3. I'd say that the number one lesson learned from your nightmare is to pray. I've been in last minute substitue situations and I think the Lord perfectly a substitue teacher's perdicament in such scenarios (though it is not unwise to prepare random lesson beforehand…just in case). When calle upon to be a last minute fill-in, praying for gudance naturally places one in a more humbled positin. And humility is the antithesis of pride so ride is naturally diminished. This would help the substitute's mind clear and to maake good choices to present and conduct a successful lesson.

    Good nightmare to share. HGot anymore, Jeff? ;>)

  4. Jeff,
    Great reminder for gospel teachers everywhere. Even though I teach Primary and not Adult Gospel Doctrine, I need to remind myself each week that the lesson is not about me being entertaining–it is about bringing the kids closer to Christ. As always, I enjoy your posts (and your self-aware humility).


  5. Let's assume that all of the elements of Jeff's dream are representations of aspects of himself — his mind.

    The folks in the gym are a representation of something "behind" his, shall we say, "standard" identity — something deeper, touching his raw sensibilities. He made contact with it — he knew who or what it was and saluted it. The way, in fact, was wide open to it — that deeper sense of identity. And the fact that he shouted "down" to it is an indicator that he was indeed in contact with something that is typically manifest "underneath" (or behind) the more apparent persona.

    Then he walked with his back to the audience while still in contact with the deeper identity — the audience being a representation of a setting where his more "standard" identity thrives. In other words, he was putting that aspect of himself behind himself in that particular moment when he was in contact with something deeper.

    As he was preparing to engage with the audience he noticed that he was physically disheveled from a previous activity involving some kind of service — probably some kind of physical labor (hence the dishevelment). This, I believe is the defining feature of the dream — its "meaning."

    As Jeff began to teach he discovered that some had more urgent business and left while others were simply not interested and also left. It's interesting that they leave only after he has "pulled himself together" (in terms of identity) but all the while before remained in their seats and even talked vigorously about the lesson at his behest while he was "pulling himself together."

    After the class has dispersed he is left alone with his wife, she being that aspect of Jeff's persona (the "anima") who has been most involved in his creation and development of identity. And as such she knows the truth — who Jeff really is.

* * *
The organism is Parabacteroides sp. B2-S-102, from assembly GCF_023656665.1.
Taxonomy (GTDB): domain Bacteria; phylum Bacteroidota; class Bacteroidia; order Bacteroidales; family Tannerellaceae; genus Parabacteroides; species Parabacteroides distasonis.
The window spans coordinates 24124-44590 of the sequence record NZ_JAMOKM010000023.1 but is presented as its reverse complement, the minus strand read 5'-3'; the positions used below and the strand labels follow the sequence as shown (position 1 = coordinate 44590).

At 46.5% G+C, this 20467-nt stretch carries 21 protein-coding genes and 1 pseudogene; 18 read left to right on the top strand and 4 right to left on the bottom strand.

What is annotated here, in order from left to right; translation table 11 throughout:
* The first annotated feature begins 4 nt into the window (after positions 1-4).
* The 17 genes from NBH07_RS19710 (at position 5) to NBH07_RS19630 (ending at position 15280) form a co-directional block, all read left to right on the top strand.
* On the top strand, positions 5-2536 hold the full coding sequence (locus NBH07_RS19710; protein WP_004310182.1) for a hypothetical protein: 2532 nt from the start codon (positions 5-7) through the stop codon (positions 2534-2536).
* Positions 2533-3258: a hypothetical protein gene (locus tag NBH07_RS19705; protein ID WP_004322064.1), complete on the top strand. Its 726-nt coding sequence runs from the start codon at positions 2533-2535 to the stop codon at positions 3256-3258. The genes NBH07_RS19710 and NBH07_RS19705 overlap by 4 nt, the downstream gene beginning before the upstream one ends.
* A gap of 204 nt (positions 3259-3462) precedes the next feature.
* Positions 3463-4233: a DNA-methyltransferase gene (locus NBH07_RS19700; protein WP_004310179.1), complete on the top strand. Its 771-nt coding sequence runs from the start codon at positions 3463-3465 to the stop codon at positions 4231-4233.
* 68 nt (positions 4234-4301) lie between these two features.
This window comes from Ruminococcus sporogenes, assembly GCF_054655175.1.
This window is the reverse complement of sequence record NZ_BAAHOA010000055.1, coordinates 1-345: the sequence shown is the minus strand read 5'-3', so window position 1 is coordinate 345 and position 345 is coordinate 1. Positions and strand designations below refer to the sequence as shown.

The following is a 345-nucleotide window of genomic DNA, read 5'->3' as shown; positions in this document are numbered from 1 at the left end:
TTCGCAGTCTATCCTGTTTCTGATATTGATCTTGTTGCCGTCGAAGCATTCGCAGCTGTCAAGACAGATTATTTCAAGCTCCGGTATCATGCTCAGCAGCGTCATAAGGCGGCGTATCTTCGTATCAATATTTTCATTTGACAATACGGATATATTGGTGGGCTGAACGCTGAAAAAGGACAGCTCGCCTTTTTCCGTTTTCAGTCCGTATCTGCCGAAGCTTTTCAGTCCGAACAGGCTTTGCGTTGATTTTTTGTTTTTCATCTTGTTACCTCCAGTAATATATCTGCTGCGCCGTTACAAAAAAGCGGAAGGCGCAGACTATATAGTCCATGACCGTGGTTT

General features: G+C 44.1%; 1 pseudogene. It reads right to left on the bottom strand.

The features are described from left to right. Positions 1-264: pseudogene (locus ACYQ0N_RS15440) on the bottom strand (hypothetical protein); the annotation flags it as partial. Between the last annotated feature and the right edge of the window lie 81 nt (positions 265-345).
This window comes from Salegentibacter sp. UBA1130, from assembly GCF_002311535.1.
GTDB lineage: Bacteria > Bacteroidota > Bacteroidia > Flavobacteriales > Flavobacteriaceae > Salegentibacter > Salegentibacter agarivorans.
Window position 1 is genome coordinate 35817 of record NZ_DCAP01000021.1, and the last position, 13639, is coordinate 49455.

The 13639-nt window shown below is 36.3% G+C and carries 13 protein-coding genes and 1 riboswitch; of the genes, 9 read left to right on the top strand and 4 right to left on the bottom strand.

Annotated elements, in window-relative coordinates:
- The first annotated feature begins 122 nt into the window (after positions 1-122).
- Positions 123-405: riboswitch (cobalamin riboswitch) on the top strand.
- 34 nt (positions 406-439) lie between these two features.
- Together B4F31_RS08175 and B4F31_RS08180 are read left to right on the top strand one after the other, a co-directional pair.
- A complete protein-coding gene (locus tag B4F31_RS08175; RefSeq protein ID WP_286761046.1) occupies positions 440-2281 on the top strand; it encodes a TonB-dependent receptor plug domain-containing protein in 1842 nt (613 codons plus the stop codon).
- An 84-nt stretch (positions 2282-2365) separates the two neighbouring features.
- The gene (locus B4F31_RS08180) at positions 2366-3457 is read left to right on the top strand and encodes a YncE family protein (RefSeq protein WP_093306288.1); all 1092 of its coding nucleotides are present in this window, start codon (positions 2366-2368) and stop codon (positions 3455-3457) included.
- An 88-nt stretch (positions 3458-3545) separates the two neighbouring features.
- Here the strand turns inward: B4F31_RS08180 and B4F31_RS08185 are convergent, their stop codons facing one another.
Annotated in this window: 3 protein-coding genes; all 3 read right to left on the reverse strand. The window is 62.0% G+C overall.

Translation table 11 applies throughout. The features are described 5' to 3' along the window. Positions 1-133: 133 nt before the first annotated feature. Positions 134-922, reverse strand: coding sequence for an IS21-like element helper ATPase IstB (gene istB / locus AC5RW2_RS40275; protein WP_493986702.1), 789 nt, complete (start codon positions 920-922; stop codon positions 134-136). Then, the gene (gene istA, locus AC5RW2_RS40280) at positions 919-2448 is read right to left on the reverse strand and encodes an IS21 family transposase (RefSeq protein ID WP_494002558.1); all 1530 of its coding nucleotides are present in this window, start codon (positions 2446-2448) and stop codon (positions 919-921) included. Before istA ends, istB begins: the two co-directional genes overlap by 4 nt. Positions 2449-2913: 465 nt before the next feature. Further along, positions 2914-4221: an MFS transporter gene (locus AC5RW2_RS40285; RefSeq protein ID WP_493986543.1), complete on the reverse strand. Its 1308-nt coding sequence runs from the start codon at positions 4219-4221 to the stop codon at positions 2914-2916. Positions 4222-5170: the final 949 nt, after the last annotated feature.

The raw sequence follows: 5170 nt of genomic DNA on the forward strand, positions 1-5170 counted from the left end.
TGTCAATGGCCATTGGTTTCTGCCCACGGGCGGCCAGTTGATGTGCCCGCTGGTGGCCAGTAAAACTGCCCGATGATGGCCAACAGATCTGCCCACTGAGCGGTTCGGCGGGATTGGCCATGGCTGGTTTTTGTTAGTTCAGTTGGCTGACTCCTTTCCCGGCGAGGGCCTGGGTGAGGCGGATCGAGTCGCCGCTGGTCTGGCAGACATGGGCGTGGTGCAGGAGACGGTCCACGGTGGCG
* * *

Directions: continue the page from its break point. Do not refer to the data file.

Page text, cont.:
So this is the sum: It's time for the more "disheveled" (read "raw") Jeff to share; to speak. The service he gave prior to the class meeting was more meaningful than the lesson he was to teach — not because the lesson would not have been useful. But because the service came from a deeper place — a truer identity, shall we say.

    In other words, Jeff wants to give more of what the real Jeff is capable of giving. And the collective (all of us) want more of what the real Jeff can give. But in order to do so Jeff must let go of some of the things he has put in place in order to successfully engage the collective. It's time to look beyond the success of "engaging" per se and look to what he knows — deeper within — to be of most worth, both to himself and the collective.


    We love Jeff and would only relish having more of what he has to offer.


  6. Just remember that we are all here to learn from our mistakes, the important thing is that we do. Just today I heard a devotional talking about when Thomas S. Monson was a bishop and had an impression to go and visit a particular brother of the church but was busy and put it off, he later found out that the brother had died. Pres. Monson decided never again to delay responding to a prompting. We all have things to learn in this life. Remember to be thankful for the fleas.

  7. Thanks for sharing this, Jeff. It's an important message, and it brings back painful memories for me.

    On the first day of my first year as a classroom teacher, I opened the Economics textbook that had been left on my desk – the one I had used all summer as I planned my lessons for the year – only to see the students in the room opening a different book. Theirs was the new book the school had purchased just before I was hired – the one that had been placed in the classroom closet and not with the other textbooks on my desk – the one nobody had mentioned to me when I arrived and started lesson planning.

    I've lived your nightmare in the sense of having to scramble with little or no preparation – trying to keep ahead of the students I was teaching all year long and not have them mentally walk out. I still don't prepare as much as I should in each and every instance (so I didn't learn the lesson as well as I should have), but I certainly learned an important lesson that year.

  8. Anon, I found your psychoanalysis deeply disturbing, yet very thorough and intriguing. Is this part of your profession? When do I get the bill?

  9. I noticed that my shirt was still untucked from the activity right before class where I was helping with some service.

    Freud would have had a field day with that one. But sometimes a banana is just a banana.

    — Eveningsun

  10. Jeff,

    No professional am I. Don't take the "analysis" too much to heart — unless, perhaps, it resonates with you. My take on dreams is incredibly subjective — I really only have my own experience to draw from.

    As a prolific dreamer (and as one who has used those dreams to sift through a lot of mental trauma) I enjoy doing this sort of thing as an exercize — though, I fear, perhaps, a little at someone else's expense at times.

    That said, I do believe that most of us who are at middle age (or beyond) do have some integration to wrestle with — and that it's perfectly normal.


  11. Parsing your dream for interpretation, I get something similar to Jack, and perhaps it could be applied not only to you but to the rest of us who are Mormon bloggers.

    Maybe the message is that we can't expect to "wing it" on our posts and succeed. We've got to study and prepare for them and pack them with value or we cheat our readers of what they really want.

Leave a Reply

Your email address will not be published. Required fields are marked *

This site uses Akismet to reduce spam. Learn how your comment data is processed.